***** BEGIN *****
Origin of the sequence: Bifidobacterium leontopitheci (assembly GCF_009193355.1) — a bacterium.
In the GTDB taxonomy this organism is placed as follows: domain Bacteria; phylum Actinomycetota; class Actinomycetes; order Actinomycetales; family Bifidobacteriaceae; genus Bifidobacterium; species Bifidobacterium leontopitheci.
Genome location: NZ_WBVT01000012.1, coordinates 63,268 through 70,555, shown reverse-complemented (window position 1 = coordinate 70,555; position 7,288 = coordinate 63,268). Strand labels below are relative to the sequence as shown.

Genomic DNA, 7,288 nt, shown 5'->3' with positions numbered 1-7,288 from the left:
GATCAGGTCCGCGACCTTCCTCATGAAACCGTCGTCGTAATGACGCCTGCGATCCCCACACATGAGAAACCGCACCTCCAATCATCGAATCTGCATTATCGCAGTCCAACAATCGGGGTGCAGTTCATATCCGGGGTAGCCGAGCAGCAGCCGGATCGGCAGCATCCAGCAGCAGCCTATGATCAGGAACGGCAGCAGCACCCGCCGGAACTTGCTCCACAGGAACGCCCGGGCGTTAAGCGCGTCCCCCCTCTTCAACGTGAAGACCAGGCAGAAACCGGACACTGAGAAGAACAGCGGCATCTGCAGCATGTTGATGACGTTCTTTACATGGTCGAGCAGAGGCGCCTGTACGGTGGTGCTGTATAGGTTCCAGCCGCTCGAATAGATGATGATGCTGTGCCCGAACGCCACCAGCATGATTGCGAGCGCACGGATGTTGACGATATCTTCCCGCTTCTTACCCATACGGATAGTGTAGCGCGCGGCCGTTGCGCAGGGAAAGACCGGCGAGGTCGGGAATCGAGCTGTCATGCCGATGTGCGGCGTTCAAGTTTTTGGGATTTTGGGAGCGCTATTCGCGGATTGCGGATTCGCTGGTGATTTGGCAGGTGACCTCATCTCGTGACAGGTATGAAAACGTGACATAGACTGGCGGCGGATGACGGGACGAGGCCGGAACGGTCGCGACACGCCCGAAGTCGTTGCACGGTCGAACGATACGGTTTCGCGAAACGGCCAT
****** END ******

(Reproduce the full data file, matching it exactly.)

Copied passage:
Origin of the sequence: Bifidobacterium leontopitheci (assembly GCF_009193355.1) — a bacterium.
In the GTDB taxonomy this organism is placed as follows: domain Bacteria; phylum Actinomycetota; class Actinomycetes; order Actinomycetales; family Bifidobacteriaceae; genus Bifidobacterium; species Bifidobacterium leontopitheci.
Genome location: NZ_WBVT01000012.1, coordinates 63,268 through 70,555, shown reverse-complemented (window position 1 = coordinate 70,555; position 7,288 = coordinate 63,268). Strand labels below are relative to the sequence as shown.

Genomic DNA, 7,288 nt, shown 5'->3' with positions numbered 1-7,288 from the left:
GATCAGGTCCGCGACCTTCCTCATGAAACCGTCGTCGTAATGACGCCTGCGATCCCCACACATGAGAAACCGCACCTCCAATCATCGAATCTGCATTATCGCAGTCCAACAATCGGGGTGCAGTTCATATCCGGGGTAGCCGAGCAGCAGCCGGATCGGCAGCATCCAGCAGCAGCCTATGATCAGGAACGGCAGCAGCACCCGCCGGAACTTGCTCCACAGGAACGCCCGGGCGTTAAGCGCGTCCCCCCTCTTCAACGTGAAGACCAGGCAGAAACCGGACACTGAGAAGAACAGCGGCATCTGCAGCATGTTGATGACGTTCTTTACATGGTCGAGCAGAGGCGCCTGTACGGTGGTGCTGTATAGGTTCCAGCCGCTCGAATAGATGATGATGCTGTGCCCGAACGCCACCAGCATGATTGCGAGCGCACGGATGTTGACGATATCTTCCCGCTTCTTACCCATACGGATAGTGTAGCGCGCGGCCGTTGCGCAGGGAAAGACCGGCGAGGTCGGGAATCGAGCTGTCATGCCGATGTGCGGCGTTCAAGTTTTTGGGATTTTGGGAGCGCTATTCGCGGATTGCGGATTCGCTGGTGATTTGGCAGGTGACCTCATCTCGTGACAGGTATGAAAACGTGACATAGACTGGCGGCGGATGACGGGACGAGGCCGGAACGGTCGCGACACGCCCGAAGTCGTTGCACGGTCGAACGATACGGTTTCGCGAAACGGCCAT